Another bad year for female authors

See more of the charts over at the Vida site. Here’s a snippet from my reaction to last year’s count:

I dislike the fact of women always having to hammer these points home. And having their voices in special “women issues” or “women’s literary journals” (read, the issues no serious male thinker ever has to read…). I am tired of the divisiveness. I’m tired of what is important being unconsciously “what I’m familiar with.” I’m tired of not having women’s voices in the mix because they don’t write sentences in the same (or proper) manner. Or they don’t engage in evaluative criticism. Or they don’t use military terms. Or they don’t want to set up the field and knock each competitor down as they progress through their essay. Or they don’t adequately regurgitate enough other criticism or theory or the “Important Ones.” I don’t want special treatment, I want something that reflects a more accurate slice of contemporary thinking. I don’t want a women’s review of books, I want a woman assigning reviews at the LRB or NYRB or the NY Times, or here in Canada, because let’s face it we are no better. I want a woman directing the traffic flow.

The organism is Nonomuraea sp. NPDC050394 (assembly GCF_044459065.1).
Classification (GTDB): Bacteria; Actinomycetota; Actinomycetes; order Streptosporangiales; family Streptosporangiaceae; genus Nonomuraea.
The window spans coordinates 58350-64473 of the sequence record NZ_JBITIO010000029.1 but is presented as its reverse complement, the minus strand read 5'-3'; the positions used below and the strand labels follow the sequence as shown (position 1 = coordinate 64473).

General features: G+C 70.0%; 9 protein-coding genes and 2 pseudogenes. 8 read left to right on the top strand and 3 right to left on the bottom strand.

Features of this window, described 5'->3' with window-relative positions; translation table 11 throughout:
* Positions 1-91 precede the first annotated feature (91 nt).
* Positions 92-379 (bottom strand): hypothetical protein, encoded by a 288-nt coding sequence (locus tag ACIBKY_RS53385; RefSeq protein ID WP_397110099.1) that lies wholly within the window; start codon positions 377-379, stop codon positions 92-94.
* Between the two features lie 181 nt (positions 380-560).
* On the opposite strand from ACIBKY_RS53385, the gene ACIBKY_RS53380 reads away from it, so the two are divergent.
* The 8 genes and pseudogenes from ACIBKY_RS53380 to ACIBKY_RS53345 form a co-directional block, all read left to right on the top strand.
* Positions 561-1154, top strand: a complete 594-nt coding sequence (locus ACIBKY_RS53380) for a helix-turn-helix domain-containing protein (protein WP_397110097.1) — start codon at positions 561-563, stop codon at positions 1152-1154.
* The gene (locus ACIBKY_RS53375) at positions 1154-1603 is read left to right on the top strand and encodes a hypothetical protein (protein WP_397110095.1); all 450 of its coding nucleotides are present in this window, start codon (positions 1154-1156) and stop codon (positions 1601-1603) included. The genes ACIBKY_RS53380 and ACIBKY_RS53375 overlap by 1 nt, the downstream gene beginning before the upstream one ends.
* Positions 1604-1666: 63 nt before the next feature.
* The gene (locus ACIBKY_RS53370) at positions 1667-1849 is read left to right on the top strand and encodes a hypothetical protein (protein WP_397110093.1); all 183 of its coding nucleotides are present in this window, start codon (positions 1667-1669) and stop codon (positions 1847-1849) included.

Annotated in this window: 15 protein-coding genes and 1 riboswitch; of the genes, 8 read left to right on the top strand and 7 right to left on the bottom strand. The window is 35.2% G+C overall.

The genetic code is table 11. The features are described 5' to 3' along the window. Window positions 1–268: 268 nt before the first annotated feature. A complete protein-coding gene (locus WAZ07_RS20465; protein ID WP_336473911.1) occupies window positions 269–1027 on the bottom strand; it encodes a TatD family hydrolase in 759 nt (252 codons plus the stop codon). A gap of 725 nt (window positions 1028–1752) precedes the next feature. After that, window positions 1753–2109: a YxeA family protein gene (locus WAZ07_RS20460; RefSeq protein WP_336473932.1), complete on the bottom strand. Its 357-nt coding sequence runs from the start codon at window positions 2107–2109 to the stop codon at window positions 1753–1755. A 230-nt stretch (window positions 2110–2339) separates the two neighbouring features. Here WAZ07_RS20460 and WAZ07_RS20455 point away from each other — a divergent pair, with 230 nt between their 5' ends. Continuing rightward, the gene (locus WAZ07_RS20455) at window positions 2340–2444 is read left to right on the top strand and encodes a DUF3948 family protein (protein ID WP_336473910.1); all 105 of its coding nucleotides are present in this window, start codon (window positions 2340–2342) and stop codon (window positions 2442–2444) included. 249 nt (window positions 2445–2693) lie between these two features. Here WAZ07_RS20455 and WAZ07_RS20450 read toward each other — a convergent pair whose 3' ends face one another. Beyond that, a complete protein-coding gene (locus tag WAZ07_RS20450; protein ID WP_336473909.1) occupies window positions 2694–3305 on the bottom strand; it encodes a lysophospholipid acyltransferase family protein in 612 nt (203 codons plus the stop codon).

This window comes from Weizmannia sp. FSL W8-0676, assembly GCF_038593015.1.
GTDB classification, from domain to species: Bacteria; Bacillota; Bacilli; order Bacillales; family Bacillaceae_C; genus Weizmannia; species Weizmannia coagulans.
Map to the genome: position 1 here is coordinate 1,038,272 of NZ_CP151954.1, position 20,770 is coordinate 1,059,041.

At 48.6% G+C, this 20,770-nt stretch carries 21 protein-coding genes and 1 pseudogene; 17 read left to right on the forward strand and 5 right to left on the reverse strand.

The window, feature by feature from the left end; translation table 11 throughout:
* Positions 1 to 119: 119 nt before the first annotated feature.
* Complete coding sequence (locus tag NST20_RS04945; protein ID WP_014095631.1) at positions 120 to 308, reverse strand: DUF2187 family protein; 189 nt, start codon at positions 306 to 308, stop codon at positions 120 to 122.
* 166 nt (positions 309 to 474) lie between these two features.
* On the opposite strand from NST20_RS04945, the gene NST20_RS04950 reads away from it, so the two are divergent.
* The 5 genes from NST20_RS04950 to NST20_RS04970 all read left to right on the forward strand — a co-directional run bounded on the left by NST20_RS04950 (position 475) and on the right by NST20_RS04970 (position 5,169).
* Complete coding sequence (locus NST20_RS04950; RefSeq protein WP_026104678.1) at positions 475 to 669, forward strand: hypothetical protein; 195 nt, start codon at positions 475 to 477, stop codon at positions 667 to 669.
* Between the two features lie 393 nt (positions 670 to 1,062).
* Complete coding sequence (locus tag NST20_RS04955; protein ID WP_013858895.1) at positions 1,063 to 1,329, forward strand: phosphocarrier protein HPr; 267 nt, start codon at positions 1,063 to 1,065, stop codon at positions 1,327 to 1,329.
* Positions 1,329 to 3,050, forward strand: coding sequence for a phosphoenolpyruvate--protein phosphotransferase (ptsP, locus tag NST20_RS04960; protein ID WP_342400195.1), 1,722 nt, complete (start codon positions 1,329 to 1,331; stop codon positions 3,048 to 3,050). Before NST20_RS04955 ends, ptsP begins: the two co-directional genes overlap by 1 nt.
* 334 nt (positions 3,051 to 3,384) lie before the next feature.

And here’s the full post of what I had to say last year. Clearly we need more specific notes for editors. And here’s another post from two years ago:

SUNDAY, JULY 11, 2010

The Literary Test

 Okay, thanks for feedback all. I’ve cut the fourth line, hoping that the three rules actually cover the idea of tokenism. Let me know if there are further tucks or expansions needed to this revised, and hopefully simpler version of The Test. It’s designed to assess any given contemporary literary discussion, publication, essay, critical debate, or otherwise purporting to be speaking generally of a literature or literatures, as opposed to something specialized, ie, men’s or masculinist literature, etc. So, ideally the discussion should:a/ include at least two female writers who are strangers to the writer (ideally one should still be alive)
b/ the writer must also be a stranger to that person (not simply a fan of the writer or a favourable reviewer)
c/ at least one of the women should not be identified soley with the literature of men (i.e. the woman referenced has her own ideas not only mirroring a male mentor or world)

Apply liberally darlings, and with humour. Make it a superfluous test.  I live to be outdated on this.  I’m hopeful. Deliriously hopeful.